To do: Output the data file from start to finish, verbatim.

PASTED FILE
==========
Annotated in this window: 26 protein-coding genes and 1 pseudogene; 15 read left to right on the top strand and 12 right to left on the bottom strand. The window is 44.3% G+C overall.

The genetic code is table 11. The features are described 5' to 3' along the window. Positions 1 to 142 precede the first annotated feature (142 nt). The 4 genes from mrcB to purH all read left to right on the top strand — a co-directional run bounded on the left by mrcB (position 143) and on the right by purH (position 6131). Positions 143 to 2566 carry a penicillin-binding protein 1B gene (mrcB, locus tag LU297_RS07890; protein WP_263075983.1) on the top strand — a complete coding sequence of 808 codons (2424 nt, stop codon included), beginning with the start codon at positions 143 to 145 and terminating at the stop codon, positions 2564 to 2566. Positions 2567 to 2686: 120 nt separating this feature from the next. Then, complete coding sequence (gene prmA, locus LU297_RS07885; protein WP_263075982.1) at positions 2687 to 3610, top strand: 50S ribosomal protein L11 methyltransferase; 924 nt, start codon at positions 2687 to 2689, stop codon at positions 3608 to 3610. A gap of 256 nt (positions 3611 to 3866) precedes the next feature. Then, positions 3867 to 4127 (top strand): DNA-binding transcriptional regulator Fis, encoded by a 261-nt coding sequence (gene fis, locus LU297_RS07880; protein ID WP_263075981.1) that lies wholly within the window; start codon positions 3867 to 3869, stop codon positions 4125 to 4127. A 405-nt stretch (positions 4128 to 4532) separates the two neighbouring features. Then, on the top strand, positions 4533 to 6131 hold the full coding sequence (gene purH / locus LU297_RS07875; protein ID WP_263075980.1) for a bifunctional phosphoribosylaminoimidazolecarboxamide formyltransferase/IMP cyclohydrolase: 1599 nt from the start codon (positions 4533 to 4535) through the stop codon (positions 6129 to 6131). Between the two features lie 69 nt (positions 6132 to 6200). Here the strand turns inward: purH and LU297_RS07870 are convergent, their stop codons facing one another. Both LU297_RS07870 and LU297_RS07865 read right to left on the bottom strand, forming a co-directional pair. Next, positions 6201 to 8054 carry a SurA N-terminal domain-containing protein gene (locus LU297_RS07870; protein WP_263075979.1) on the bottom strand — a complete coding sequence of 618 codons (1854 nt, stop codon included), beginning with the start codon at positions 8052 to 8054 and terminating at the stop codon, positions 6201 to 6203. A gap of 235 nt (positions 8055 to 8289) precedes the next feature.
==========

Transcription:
Annotated in this window: 26 protein-coding genes and 1 pseudogene; 15 read left to right on the top strand and 12 right to left on the bottom strand. The window is 44.3% G+C overall.

The genetic code is table 11. The features are described 5' to 3' along the window. Positions 1 to 142 precede the first annotated feature (142 nt). The 4 genes from mrcB to purH all read left to right on the top strand — a co-directional run bounded on the left by mrcB (position 143) and on the right by purH (position 6131). Positions 143 to 2566 carry a penicillin-binding protein 1B gene (mrcB, locus tag LU297_RS07890; protein WP_263075983.1) on the top strand — a complete coding sequence of 808 codons (2424 nt, stop codon included), beginning with the start codon at positions 143 to 145 and terminating at the stop codon, positions 2564 to 2566. Positions 2567 to 2686: 120 nt separating this feature from the next. Then, complete coding sequence (gene prmA, locus LU297_RS07885; protein WP_263075982.1) at positions 2687 to 3610, top strand: 50S ribosomal protein L11 methyltransferase; 924 nt, start codon at positions 2687 to 2689, stop codon at positions 3608 to 3610. A gap of 256 nt (positions 3611 to 3866) precedes the next feature. Then, positions 3867 to 4127 (top strand): DNA-binding transcriptional regulator Fis, encoded by a 261-nt coding sequence (gene fis, locus LU297_RS07880; protein ID WP_263075981.1) that lies wholly within the window; start codon positions 3867 to 3869, stop codon positions 4125 to 4127. A 405-nt stretch (positions 4128 to 4532) separates the two neighbouring features. Then, on the top strand, positions 4533 to 6131 hold the full coding sequence (gene purH / locus LU297_RS07875; protein ID WP_263075980.1) for a bifunctional phosphoribosylaminoimidazolecarboxamide formyltransferase/IMP cyclohydrolase: 1599 nt from the start codon (positions 4533 to 4535) through the stop codon (positions 6129 to 6131). Between the two features lie 69 nt (positions 6132 to 6200). Here the strand turns inward: purH and LU297_RS07870 are convergent, their stop codons facing one another. Both LU297_RS07870 and LU297_RS07865 read right to left on the bottom strand, forming a co-directional pair. Next, positions 6201 to 8054 carry a SurA N-terminal domain-containing protein gene (locus LU297_RS07870; protein WP_263075979.1) on the bottom strand — a complete coding sequence of 618 codons (1854 nt, stop codon included), beginning with the start codon at positions 8052 to 8054 and terminating at the stop codon, positions 6201 to 6203. A gap of 235 nt (positions 8055 to 8289) precedes the next feature.